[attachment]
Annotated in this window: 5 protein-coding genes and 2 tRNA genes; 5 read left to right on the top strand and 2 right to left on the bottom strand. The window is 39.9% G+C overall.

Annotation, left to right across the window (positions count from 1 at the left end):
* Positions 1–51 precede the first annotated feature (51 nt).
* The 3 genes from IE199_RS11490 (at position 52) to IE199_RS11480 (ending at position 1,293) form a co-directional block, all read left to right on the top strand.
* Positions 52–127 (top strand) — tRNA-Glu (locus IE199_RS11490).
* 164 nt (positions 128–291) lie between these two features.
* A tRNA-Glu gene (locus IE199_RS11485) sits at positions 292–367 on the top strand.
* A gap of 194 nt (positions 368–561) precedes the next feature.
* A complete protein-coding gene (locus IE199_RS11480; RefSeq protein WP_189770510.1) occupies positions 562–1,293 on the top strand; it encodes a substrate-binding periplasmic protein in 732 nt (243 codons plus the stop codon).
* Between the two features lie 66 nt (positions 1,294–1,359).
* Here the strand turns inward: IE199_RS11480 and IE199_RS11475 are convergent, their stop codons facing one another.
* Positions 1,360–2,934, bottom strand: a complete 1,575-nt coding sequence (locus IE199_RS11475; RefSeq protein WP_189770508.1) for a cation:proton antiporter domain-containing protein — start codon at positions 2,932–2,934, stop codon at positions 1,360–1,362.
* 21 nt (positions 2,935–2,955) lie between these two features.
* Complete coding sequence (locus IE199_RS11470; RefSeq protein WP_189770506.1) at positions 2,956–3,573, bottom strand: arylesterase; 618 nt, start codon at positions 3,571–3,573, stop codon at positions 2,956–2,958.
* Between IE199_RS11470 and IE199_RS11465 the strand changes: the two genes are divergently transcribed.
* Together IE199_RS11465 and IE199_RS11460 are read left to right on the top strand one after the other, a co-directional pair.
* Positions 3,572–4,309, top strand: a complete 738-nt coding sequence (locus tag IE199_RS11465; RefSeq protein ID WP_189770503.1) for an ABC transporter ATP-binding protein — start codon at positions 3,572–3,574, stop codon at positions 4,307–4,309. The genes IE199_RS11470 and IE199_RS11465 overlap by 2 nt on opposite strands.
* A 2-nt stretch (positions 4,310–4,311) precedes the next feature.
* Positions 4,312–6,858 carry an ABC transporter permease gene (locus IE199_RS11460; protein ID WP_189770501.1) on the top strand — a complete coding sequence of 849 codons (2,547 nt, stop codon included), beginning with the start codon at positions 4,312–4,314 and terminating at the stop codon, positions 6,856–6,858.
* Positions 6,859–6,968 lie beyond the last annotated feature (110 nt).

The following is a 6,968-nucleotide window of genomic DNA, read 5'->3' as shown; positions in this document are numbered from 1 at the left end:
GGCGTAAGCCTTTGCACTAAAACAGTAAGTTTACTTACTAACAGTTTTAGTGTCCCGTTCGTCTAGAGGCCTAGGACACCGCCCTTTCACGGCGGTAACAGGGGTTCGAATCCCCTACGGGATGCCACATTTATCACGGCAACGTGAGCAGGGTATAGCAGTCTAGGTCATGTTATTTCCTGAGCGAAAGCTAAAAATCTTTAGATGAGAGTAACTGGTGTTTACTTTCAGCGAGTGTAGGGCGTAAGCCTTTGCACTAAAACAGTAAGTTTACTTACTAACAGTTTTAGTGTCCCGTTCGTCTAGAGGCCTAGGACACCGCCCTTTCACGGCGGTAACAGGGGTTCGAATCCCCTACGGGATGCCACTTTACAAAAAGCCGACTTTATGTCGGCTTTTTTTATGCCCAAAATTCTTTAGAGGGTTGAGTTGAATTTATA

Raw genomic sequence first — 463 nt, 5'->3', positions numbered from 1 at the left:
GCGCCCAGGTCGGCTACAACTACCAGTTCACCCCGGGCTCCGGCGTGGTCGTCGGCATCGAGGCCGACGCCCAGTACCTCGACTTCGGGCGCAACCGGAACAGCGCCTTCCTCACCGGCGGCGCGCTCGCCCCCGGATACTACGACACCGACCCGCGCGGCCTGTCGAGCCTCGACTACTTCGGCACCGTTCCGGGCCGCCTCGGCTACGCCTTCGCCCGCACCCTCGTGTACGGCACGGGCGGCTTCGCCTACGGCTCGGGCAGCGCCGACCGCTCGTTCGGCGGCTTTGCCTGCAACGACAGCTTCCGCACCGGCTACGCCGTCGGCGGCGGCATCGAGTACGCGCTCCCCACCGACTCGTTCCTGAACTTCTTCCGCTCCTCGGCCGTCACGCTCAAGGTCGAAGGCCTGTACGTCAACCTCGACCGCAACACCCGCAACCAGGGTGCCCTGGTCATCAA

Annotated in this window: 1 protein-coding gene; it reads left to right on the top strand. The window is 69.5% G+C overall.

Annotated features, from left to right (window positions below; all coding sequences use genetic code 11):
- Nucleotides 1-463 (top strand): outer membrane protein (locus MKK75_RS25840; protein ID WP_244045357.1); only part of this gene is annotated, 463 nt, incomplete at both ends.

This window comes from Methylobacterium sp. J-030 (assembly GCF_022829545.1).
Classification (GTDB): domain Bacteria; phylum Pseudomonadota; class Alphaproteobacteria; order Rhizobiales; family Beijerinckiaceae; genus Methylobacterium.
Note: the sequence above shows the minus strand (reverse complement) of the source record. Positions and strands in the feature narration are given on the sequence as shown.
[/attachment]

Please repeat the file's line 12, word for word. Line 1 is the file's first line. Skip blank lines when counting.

* Positions 1,360–2,934, bottom strand: a complete 1,575-nt coding sequence (locus IE199_RS11475; RefSeq protein WP_189770508.1) for a cation:proton antiporter domain-containing protein — start codon at positions 2,932–2,934, stop codon at positions 1,360–1,362.